5. Everyone has the right to freedom of opinion and expression (Article 19).
  6. Everyone has the right to education. Education shall be free, at least in the elementary and fundamental stages (Article 26).


Principle 3: Businesses should uphold the freedom of association and the effective recognition of the right to collective bargaining.
Principle 4: Businesses should eliminate all forms of forced and compulsory labour.
Principle 5: Businesses should eliminate child labour.
Principle 6: Businesses should eliminate discrimination in respect of employment and occupation.

In this section about labour, we also base the Code on the ILO’s core conventions. The ILO is the UN’s specialised agency for employment and work-related issues.

  1. All employees are entitled to join associations and organisations, to organise themselves in trade unions and to make collective agreements.
  2. There may be no form of forced labour.
  3. There may be no form of child labour.
  4. There may be no discrimination in connection with employment or occupation (see point 1 under Human rights above).
  5. There may be no pay discrimination. The principle of equal pay for equal work applies (see point 1 under Human rights above).
  6. Everyone must have a safe, healthy working environment.

All employees, students, parents, participants and other stakeholders must always be treated with respect. There may be no discrimination, nor any unfair treatment of any other kind. Our working environment must be safe and secure, and we strive at all times to prevent accidents, injuries and threats. We always communicate openly, honestly and without unnecessary delay – in all situations. Our workplaces must be characterised by diversity. We believe in the motto ‘Together we are stronger’ – it also has an underlying meaning that indicates the importance of difference. We want to have employees with different backgrounds, personalities, insights, knowledge and interests.


Principle 7: Businesses should support a precautionary approach to environmental challenges.
Principle 8: Businesses should undertake initiatives to promote greater environmental responsibility.
Principle 9: Businesses should encourage the development and diffusion of environmentally friendly technologies.

AcadeMedia must always strive to reduce its negative environmental impact. This means making deliberate choices such as always trying to choose means of transport that have as little environmental impact as possible, and using products with environmental labels, for example for cleaning. We procure energy and always prioritise the environment in such procurements. We try to reduce waste wherever possible, in particular food waste.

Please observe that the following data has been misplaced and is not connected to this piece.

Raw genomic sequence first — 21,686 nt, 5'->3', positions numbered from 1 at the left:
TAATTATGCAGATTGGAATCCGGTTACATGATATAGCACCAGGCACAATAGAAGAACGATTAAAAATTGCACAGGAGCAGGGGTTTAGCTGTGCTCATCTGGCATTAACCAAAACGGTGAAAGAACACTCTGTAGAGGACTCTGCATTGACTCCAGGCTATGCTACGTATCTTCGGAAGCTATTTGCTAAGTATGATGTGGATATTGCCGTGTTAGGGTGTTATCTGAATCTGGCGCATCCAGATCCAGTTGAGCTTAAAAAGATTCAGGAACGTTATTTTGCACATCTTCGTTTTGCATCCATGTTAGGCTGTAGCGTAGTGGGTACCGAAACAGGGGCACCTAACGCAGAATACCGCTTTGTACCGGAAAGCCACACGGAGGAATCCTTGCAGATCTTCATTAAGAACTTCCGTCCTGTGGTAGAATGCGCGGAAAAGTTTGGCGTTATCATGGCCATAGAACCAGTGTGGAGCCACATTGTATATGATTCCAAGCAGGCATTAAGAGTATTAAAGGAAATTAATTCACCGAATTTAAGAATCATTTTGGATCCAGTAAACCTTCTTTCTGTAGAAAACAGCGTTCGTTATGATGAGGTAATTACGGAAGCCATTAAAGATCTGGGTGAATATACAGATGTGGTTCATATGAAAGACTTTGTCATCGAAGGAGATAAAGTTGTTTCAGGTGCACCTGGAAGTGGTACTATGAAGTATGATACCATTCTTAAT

Principle 10: Businesses should work against corruption in all its forms, including extortion and bribery.

We must never demand or accept improper benefits for personal gain. Nor must we ever offer or give any such improper benefits to any other party. ‘Improper’ means that something is, or may be perceived to be, intended to influence the recipient to perform their work in a manner that is disloyal to their employer. Clear cases of improper influence are gifts in the form of cash or private travel (including short taxi rides). If you have even the slightest doubt about whether a gift should be considered improper, it is wise to refrain. A sense of doubt is nearly always justified. You should also discuss the matter with your line manager.

All decisions made by managers and other employees at AcadeMedia must be made with a view to the best interests of the company. There must never be any conflicts of interest. Advantages for an employee, their relatives or their friends must not influence decisions. Buying or selling goods or services from people with whom you have a personal relationship is a particularly sensitive issue. If any such relationship exists, the decision should always be left to someone else.


It may feel time-consuming and perhaps even unnecessary to ask a number of check questions before making each decision. At the same time, this is exactly how we set our moral compass as individuals. For most people, a few conscious runs through this list will create the awareness necessary to know that something is wrong and often to ask the right question straight away if you are about to breach the letter or the spirit of the Code of Conduct.

  • Is what we are doing lawful? Or do I need to act to prevent a breach of the law?
  • What consequences may my action/inaction have for AcadeMedia? For others?
  • Does my action/inaction enhance confidence in AcadeMedia?
  • Can my action/inaction be influenced by my personal interest or any other conflict of interest?
  • Does my action/inaction stand up to public scrutiny?